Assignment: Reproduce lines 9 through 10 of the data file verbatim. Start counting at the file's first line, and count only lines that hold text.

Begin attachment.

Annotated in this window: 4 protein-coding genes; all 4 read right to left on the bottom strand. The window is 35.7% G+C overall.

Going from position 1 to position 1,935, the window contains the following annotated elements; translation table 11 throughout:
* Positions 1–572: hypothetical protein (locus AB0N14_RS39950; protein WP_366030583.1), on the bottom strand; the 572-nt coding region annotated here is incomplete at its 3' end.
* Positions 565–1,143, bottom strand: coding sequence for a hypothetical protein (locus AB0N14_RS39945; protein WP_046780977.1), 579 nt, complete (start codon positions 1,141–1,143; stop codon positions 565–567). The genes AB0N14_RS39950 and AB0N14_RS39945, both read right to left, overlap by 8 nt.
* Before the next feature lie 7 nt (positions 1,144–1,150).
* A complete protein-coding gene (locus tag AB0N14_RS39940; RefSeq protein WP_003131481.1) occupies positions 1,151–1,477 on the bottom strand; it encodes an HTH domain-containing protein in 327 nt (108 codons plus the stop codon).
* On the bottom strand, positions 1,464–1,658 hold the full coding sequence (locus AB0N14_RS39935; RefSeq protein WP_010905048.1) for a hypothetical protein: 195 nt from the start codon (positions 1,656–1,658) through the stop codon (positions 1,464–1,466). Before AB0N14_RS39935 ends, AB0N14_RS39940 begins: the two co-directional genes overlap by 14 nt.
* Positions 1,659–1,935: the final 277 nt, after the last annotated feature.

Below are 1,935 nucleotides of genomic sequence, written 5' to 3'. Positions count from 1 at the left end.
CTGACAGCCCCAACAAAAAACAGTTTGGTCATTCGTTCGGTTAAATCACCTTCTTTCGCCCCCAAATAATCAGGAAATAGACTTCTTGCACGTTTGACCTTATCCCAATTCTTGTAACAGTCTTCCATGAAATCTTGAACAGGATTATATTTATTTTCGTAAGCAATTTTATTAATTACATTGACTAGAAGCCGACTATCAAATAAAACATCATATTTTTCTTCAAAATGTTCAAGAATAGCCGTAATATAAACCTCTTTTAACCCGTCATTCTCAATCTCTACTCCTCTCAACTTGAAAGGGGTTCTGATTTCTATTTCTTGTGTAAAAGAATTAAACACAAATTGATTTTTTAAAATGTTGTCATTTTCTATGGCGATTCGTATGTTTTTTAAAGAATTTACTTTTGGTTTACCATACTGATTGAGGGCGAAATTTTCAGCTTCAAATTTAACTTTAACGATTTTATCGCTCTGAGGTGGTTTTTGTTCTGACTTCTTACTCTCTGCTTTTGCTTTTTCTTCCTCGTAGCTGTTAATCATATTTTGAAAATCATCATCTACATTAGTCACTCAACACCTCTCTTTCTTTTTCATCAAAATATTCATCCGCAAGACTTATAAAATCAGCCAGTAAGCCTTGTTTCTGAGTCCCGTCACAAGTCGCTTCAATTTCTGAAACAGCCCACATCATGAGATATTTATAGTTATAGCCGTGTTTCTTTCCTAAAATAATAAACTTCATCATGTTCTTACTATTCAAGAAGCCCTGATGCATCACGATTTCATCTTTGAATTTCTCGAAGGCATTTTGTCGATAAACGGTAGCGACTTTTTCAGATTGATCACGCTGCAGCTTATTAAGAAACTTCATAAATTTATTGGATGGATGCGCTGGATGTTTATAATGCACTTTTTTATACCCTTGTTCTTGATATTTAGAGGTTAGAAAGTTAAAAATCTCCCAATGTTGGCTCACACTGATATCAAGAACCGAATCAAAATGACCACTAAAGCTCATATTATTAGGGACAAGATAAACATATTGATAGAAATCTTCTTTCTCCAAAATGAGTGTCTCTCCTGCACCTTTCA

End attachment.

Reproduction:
Below are 1,935 nucleotides of genomic sequence, written 5' to 3'. Positions count from 1 at the left end.
CTGACAGCCCCAACAAAAAACAGTTTGGTCATTCGTTCGGTTAAATCACCTTCTTTCGCCCCCAAATAATCAGGAAATAGACTTCTTGCACGTTTGACCTTATCCCAATTCTTGTAACAGTCTTCCATGAAATCTTGAACAGGATTATATTTATTTTCGTAAGCAATTTTATTAATTACATTGACTAGAAGCCGACTATCAAATAAAACATCATATTTTTCTTCAAAATGTTCAAGAATAGCCGTAATATAAACCTCTTTTAACCCGTCATTCTCAATCTCTACTCCTCTCAACTTGAAAGGGGTTCTGATTTCTATTTCTTGTGTAAAAGAATTAAACACAAATTGATTTTTTAAAATGTTGTCATTTTCTATGGCGATTCGTATGTTTTTTAAAGAATTTACTTTTGGTTTACCATACTGATTGAGGGCGAAATTTTCAGCTTCAAATTTAACTTTAACGATTTTATCGCTCTGAGGTGGTTTTTGTTCTGACTTCTTACTCTCTGCTTTTGCTTTTTCTTCCTCGTAGCTGTTAATCATATTTTGAAAATCATCATCTACATTAGTCACTCAACACCTCTCTTTCTTTTTCATCAAAATATTCATCCGCAAGACTTATAAAATCAGCCAGTAAGCCTTGTTTCTGAGTCCCGTCACAAGTCGCTTCAATTTCTGAAACAGCCCACATCATGAGATATTTATAGTTATAGCCGTGTTTCTTTCCTAAAATAATAAACTTCATCATGTTCTTACTATTCAAGAAGCCCTGATGCATCACGATTTCATCTTTGAATTTCTCGAAGGCATTTTGTCGATAAACGGTAGCGACTTTTTCAGATTGATCACGCTGCAGCTTATTAAGAAACTTCATAAATTTATTGGATGGATGCGCTGGATGTTTATAATGCACTTTTTTATACCCTTGTTCTTGATATTTAGAGGTTAGAAAGTTAAAAATCTCCCAATGTTGGCTCACACTGATATCAAGAACCGAATCAAAATGACCACTAAAGCTCATATTATTAGGGACAAGATAAACATATTGATAGAAATCTTCTTTCTCCAAAATGAGTGTCTCTCCTGCACCTTTCA